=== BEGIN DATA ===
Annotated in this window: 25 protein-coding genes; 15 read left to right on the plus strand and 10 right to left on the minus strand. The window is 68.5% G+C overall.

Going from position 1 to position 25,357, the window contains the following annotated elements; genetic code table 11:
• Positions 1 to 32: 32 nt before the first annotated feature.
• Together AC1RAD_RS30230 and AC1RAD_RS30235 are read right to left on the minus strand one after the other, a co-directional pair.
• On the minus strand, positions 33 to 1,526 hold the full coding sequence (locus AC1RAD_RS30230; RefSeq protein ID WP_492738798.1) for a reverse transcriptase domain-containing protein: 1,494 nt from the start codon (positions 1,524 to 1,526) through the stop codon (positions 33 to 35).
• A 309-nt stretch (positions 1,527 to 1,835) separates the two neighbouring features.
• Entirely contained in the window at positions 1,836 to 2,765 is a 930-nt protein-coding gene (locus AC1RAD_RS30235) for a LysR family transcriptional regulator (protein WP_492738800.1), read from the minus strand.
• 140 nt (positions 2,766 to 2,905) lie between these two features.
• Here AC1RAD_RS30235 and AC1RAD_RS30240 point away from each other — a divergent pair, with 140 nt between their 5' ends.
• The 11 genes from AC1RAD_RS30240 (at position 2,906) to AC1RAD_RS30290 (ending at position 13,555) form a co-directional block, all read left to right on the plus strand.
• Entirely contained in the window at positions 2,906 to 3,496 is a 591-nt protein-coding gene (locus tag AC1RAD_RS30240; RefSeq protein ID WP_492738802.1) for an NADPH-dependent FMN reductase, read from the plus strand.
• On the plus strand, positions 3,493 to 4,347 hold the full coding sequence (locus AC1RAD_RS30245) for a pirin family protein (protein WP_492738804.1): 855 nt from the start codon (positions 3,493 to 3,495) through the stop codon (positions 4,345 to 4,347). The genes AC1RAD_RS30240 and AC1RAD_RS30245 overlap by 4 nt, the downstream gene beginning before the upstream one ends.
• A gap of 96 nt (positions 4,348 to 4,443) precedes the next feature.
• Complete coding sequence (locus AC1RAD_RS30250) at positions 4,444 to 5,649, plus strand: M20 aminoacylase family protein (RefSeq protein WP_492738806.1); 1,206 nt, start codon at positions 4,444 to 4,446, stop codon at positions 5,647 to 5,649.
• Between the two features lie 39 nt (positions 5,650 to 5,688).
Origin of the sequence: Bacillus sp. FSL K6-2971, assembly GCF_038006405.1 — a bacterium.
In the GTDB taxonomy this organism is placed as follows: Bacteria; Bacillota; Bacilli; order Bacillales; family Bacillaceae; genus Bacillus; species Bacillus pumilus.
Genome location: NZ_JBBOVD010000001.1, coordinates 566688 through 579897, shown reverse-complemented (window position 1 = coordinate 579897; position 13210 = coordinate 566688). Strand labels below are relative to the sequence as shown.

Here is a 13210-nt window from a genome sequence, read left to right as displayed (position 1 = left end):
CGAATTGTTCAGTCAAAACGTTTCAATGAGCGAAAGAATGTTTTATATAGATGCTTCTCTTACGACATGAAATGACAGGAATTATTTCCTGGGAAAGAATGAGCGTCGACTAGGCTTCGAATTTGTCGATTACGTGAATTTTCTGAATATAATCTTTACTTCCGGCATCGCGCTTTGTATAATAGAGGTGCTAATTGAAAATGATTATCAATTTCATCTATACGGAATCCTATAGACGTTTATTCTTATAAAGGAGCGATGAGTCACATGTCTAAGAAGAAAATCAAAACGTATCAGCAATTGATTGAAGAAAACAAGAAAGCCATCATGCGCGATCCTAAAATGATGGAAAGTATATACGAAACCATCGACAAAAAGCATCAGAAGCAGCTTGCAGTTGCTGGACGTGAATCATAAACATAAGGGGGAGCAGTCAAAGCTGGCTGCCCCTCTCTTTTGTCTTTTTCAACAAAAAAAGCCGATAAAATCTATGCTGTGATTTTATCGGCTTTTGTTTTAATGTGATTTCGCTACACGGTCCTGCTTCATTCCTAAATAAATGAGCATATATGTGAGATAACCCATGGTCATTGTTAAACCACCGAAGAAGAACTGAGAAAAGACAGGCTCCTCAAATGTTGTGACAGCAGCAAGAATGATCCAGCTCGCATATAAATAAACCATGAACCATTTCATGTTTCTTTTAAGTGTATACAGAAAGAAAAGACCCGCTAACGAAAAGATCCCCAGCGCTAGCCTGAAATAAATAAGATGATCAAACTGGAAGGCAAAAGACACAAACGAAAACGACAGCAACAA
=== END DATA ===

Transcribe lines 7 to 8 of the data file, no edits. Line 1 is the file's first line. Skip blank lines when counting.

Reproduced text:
• Entirely contained in the window at positions 1,836 to 2,765 is a 930-nt protein-coding gene (locus AC1RAD_RS30235) for a LysR family transcriptional regulator (protein WP_492738800.1), read from the minus strand.
• 140 nt (positions 2,766 to 2,905) lie between these two features.